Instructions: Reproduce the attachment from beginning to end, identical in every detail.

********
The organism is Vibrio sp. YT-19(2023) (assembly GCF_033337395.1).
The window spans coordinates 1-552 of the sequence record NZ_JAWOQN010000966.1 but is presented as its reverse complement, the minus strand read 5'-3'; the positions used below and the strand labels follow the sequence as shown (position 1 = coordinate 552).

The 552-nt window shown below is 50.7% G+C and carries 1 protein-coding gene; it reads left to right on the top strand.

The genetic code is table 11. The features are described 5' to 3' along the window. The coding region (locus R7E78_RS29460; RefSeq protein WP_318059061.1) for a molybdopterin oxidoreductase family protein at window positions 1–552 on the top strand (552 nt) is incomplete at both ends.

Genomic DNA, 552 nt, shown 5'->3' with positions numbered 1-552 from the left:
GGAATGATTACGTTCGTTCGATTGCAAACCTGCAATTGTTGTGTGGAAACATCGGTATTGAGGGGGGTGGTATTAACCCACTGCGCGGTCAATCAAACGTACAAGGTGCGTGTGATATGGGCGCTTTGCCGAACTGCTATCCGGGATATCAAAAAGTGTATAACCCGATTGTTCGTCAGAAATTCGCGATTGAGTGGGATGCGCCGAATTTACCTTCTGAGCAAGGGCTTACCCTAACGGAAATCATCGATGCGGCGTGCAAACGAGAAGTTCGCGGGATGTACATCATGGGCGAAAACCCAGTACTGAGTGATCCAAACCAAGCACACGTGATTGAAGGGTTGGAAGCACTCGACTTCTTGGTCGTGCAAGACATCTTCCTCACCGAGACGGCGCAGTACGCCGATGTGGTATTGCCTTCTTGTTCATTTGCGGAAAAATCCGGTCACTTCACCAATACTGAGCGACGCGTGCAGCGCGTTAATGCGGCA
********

The organism is Vibrio sp. YT-19(2023) (assembly GCF_033337395.1).
The window spans coordinates 1-552 of the sequence record NZ_JAWOQN010000966.1 but is presented as its reverse complement, the minus strand read 5'-3'; the positions used below and the strand labels follow the sequence as shown (position 1 = coordinate 552).

The 552-nt window shown below is 50.7% G+C and carries 1 protein-coding gene; it reads left to right on the top strand.

The genetic code is table 11. The features are described 5' to 3' along the window. The coding region (locus R7E78_RS29460; RefSeq protein WP_318059061.1) for a molybdopterin oxidoreductase family protein at window positions 1–552 on the top strand (552 nt) is incomplete at both ends.

Genomic DNA, 552 nt, shown 5'->3' with positions numbered 1-552 from the left:
GGAATGATTACGTTCGTTCGATTGCAAACCTGCAATTGTTGTGTGGAAACATCGGTATTGAGGGGGGTGGTATTAACCCACTGCGCGGTCAATCAAACGTACAAGGTGCGTGTGATATGGGCGCTTTGCCGAACTGCTATCCGGGATATCAAAAAGTGTATAACCCGATTGTTCGTCAGAAATTCGCGATTGAGTGGGATGCGCCGAATTTACCTTCTGAGCAAGGGCTTACCCTAACGGAAATCATCGATGCGGCGTGCAAACGAGAAGTTCGCGGGATGTACATCATGGGCGAAAACCCAGTACTGAGTGATCCAAACCAAGCACACGTGATTGAAGGGTTGGAAGCACTCGACTTCTTGGTCGTGCAAGACATCTTCCTCACCGAGACGGCGCAGTACGCCGATGTGGTATTGCCTTCTTGTTCATTTGCGGAAAAATCCGGTCACTTCACCAATACTGAGCGACGCGTGCAGCGCGTTAATGCGGCA